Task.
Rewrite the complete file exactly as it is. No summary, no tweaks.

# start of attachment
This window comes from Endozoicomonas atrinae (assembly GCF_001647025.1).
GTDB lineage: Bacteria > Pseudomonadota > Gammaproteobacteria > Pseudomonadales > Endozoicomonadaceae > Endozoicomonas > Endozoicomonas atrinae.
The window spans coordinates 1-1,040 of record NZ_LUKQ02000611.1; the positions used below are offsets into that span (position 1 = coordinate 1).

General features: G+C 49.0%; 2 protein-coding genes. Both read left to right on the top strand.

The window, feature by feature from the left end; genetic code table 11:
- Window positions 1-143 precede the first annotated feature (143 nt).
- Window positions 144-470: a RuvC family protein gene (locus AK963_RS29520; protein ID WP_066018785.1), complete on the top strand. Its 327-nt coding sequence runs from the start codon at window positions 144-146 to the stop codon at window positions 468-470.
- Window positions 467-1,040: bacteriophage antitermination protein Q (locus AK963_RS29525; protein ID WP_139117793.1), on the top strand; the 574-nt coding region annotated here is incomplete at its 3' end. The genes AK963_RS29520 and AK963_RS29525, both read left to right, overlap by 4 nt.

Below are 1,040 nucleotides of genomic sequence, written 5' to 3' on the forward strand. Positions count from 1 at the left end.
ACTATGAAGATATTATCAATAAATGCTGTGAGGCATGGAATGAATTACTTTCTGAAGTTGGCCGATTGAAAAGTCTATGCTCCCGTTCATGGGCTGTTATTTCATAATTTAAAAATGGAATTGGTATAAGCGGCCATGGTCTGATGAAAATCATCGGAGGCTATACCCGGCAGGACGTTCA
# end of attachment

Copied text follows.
This window comes from Endozoicomonas atrinae (assembly GCF_001647025.1).
GTDB lineage: Bacteria > Pseudomonadota > Gammaproteobacteria > Pseudomonadales > Endozoicomonadaceae > Endozoicomonas > Endozoicomonas atrinae.
The window spans coordinates 1-1,040 of record NZ_LUKQ02000611.1; the positions used below are offsets into that span (position 1 = coordinate 1).

General features: G+C 49.0%; 2 protein-coding genes. Both read left to right on the top strand.

The window, feature by feature from the left end; genetic code table 11:
- Window positions 1-143 precede the first annotated feature (143 nt).
- Window positions 144-470: a RuvC family protein gene (locus AK963_RS29520; protein ID WP_066018785.1), complete on the top strand. Its 327-nt coding sequence runs from the start codon at window positions 144-146 to the stop codon at window positions 468-470.
- Window positions 467-1,040: bacteriophage antitermination protein Q (locus AK963_RS29525; protein ID WP_139117793.1), on the top strand; the 574-nt coding region annotated here is incomplete at its 3' end. The genes AK963_RS29520 and AK963_RS29525, both read left to right, overlap by 4 nt.

Below are 1,040 nucleotides of genomic sequence, written 5' to 3' on the forward strand. Positions count from 1 at the left end.
ACTATGAAGATATTATCAATAAATGCTGTGAGGCATGGAATGAATTACTTTCTGAAGTTGGCCGATTGAAAAGTCTATGCTCCCGTTCATGGGCTGTTATTTCATAATTTAAAAATGGAATTGGTATAAGCGGCCATGGTCTGATGAAAATCATCGGAGGCTATACCCGGCAGGACGTTCA